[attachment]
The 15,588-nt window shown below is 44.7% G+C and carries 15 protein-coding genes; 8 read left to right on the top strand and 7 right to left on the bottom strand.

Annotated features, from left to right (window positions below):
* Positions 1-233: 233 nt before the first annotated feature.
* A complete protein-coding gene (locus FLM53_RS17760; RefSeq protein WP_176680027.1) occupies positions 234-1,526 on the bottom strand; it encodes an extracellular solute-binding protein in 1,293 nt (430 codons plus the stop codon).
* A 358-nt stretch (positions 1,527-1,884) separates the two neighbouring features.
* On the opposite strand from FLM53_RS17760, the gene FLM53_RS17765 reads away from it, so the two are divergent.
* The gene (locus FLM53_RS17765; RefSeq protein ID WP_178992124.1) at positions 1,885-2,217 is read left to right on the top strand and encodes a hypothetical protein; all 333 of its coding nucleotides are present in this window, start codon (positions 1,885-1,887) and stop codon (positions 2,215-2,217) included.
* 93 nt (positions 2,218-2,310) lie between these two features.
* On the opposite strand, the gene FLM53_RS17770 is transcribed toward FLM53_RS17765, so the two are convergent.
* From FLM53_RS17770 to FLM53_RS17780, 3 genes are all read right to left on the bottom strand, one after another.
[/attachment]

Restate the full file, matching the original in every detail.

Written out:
The 15,588-nt window shown below is 44.7% G+C and carries 15 protein-coding genes; 8 read left to right on the top strand and 7 right to left on the bottom strand.

Annotated features, from left to right (window positions below):
* Positions 1-233: 233 nt before the first annotated feature.
* A complete protein-coding gene (locus FLM53_RS17760; RefSeq protein WP_176680027.1) occupies positions 234-1,526 on the bottom strand; it encodes an extracellular solute-binding protein in 1,293 nt (430 codons plus the stop codon).
* A 358-nt stretch (positions 1,527-1,884) separates the two neighbouring features.
* On the opposite strand from FLM53_RS17760, the gene FLM53_RS17765 reads away from it, so the two are divergent.
* The gene (locus FLM53_RS17765; RefSeq protein ID WP_178992124.1) at positions 1,885-2,217 is read left to right on the top strand and encodes a hypothetical protein; all 333 of its coding nucleotides are present in this window, start codon (positions 1,885-1,887) and stop codon (positions 2,215-2,217) included.
* 93 nt (positions 2,218-2,310) lie between these two features.
* On the opposite strand, the gene FLM53_RS17770 is transcribed toward FLM53_RS17765, so the two are convergent.
* From FLM53_RS17770 to FLM53_RS17780, 3 genes are all read right to left on the bottom strand, one after another.